A song about internet fear and how the web is the new religion. Then nature comes along and shows everyone whose boss and then, in the end, love wins out. This was another first for us, in that all the drum elements were recorded separately and then stitched together in the mixing process to give it that machine like vibe. The final part of the song where it goes almost anthemic came from listening to REM’s ‘Out of Time’ and the amazing Kate Pierson vocals.

Lost at Sea
This was a song that fell out in one go over the course of an evening. We were playing a couple of shows in the Netherlands with The Epstein and they had booked into Twang Wolf Recording Studio for a couple of days. While they were recording, we sat in the kitchen with the owner’s father who made spaghetti. The studio was in this old, dilapidated house and they had closed most of it off and only lived in a couple of rooms, so they didn’t have to heat the whole place. There was ivy coming in through gaps in the window frames and the house had such a unique atmosphere that the song came straight out.

Distorted Mountain
We write a lot about the power of nature; how awesome it is and how scary it can be. Now with climate change a tangible thing that is in front of us on a daily basis across the world, the song is about not hiding from, but working with nature. It has doomy vibe that is great to play live!

I Might Get Low
Again we used a drum loop for this as well as live drums. It’s a longing love song and the verses are pretty surreal. It was fun layering up drones and stacking violin parts to give it an orchestral feel.

Another anxiety attack! This time at full tilt. After some longer, slower songs, we thought this point in the album would be a good place for it, this would be like a shot in the arm. The lyrics are stream of conscious and ‘wheelhouse’ was a phrase that we kept hearing all over the place and it stuck in our minds.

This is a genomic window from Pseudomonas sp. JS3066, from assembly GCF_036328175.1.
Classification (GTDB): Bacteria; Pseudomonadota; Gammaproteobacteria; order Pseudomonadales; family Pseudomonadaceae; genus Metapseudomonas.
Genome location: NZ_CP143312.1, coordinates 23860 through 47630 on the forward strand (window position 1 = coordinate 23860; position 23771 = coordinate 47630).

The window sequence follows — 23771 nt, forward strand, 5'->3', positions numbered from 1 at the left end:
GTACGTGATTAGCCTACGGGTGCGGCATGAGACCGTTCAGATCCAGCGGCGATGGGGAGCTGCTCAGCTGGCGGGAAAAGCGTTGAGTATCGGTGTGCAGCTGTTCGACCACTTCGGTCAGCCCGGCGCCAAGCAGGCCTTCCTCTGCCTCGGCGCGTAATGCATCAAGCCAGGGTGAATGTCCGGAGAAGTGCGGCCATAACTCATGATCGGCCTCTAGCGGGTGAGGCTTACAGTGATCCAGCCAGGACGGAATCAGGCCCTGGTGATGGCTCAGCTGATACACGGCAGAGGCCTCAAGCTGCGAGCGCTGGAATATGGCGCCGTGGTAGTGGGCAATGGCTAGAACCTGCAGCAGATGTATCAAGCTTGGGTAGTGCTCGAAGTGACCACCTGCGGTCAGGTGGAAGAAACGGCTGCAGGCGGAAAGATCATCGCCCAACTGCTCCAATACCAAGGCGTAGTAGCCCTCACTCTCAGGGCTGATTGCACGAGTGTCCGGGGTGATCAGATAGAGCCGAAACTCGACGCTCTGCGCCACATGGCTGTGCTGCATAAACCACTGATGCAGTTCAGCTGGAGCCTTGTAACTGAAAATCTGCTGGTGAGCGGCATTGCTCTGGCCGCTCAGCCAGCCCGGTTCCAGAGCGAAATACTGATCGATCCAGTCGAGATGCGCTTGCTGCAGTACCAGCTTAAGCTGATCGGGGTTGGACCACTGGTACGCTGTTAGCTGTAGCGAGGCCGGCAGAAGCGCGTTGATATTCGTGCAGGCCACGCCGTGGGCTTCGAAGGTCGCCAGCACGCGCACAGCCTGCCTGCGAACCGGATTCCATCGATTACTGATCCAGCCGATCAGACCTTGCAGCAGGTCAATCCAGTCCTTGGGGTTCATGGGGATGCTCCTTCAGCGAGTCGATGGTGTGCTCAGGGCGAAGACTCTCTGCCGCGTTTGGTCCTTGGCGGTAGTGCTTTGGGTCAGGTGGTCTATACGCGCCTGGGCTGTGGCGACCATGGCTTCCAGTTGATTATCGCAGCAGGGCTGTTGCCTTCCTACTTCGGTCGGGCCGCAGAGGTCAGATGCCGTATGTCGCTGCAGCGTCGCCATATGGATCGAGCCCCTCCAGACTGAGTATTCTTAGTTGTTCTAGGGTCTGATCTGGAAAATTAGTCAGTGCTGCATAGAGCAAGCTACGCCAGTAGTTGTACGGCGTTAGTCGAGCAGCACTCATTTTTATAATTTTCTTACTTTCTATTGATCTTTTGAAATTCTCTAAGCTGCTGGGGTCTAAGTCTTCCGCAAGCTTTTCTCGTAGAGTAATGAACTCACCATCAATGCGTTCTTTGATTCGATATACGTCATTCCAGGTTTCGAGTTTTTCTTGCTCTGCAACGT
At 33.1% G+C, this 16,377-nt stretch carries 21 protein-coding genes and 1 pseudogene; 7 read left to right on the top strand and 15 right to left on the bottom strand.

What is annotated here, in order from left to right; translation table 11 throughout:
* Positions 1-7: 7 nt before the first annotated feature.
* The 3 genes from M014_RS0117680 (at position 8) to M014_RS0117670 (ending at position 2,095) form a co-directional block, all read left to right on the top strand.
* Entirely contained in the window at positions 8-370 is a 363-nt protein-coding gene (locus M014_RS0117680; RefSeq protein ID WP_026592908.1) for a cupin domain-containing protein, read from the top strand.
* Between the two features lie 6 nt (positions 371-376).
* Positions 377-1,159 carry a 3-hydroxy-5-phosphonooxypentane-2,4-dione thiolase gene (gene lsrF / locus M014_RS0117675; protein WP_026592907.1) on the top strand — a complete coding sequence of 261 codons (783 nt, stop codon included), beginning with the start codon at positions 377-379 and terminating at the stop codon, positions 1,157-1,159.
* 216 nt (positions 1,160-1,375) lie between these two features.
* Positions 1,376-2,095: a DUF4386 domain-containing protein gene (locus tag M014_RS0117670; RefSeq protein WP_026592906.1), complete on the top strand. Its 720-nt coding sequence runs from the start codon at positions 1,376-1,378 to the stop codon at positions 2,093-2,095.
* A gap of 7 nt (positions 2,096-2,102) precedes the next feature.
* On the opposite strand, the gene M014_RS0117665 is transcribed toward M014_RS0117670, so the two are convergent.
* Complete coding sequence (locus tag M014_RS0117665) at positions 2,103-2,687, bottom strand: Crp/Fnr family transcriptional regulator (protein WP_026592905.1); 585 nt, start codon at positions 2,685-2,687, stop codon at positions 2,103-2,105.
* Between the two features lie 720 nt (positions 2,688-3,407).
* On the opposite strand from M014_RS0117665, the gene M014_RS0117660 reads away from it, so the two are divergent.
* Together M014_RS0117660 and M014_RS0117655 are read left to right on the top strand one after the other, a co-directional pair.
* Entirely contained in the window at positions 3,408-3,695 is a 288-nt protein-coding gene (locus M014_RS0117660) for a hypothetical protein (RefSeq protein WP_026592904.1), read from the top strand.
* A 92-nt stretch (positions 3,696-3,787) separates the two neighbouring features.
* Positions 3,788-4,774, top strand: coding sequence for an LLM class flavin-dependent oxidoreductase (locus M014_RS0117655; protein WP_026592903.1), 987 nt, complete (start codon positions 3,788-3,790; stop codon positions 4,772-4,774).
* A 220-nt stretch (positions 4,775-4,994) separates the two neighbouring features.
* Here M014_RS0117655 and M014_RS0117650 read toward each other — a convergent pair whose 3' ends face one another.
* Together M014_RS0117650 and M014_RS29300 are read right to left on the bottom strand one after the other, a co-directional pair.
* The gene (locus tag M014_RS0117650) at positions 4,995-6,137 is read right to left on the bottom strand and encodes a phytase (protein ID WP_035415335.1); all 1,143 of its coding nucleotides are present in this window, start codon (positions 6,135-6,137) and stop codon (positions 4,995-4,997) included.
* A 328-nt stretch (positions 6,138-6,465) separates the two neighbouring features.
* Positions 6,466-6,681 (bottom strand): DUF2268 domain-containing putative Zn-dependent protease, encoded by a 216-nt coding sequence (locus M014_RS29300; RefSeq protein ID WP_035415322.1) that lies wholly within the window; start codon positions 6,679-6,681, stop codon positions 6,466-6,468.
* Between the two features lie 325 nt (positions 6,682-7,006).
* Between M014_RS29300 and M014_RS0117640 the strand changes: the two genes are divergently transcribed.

Crooked Starlite
We had never done a purely instrumental track before and as this album relied on what the full band bought to the table, we thought that this would be a good opportunity to do one. A simple guitar part was recorded as the base of the track and then each member of the band (Tommy Longfellow-Drums, Ryan Quarterman-Bass, Ben Heaney-Violin, Garry Richardson-Guitar) would take passes at it until we had lots of different takes. Then Roland Prytherch, who mixed the album, sculpted the track from these different takes. Lastly Kerraleigh went in and put the vocal textures down which really adds magic to it. We’re really pleased with how it turned out.

Big Black Dog
This is a cover of a Diamond Family Archive song. We’ve played with them a few times over the years and love them to pieces. Their shows are always incredible. We started to cover this song as a duo and then as a band which amped up the sonic textures. Laurence Collyer from Diamond Family then gave us free reign with the song and his blessing to record it. It’s clearly a song about depression, but that last verse is such an optimistic sign off (“I took a little light and I shot it on out / Into the darkness”) that we new it was the perfect album closer.

The album, Wax Cat, is out on 3rd September on All Will Be Well Records – pre-order now on CD or digital download via Bandcamp.

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Introduction by Paul Maps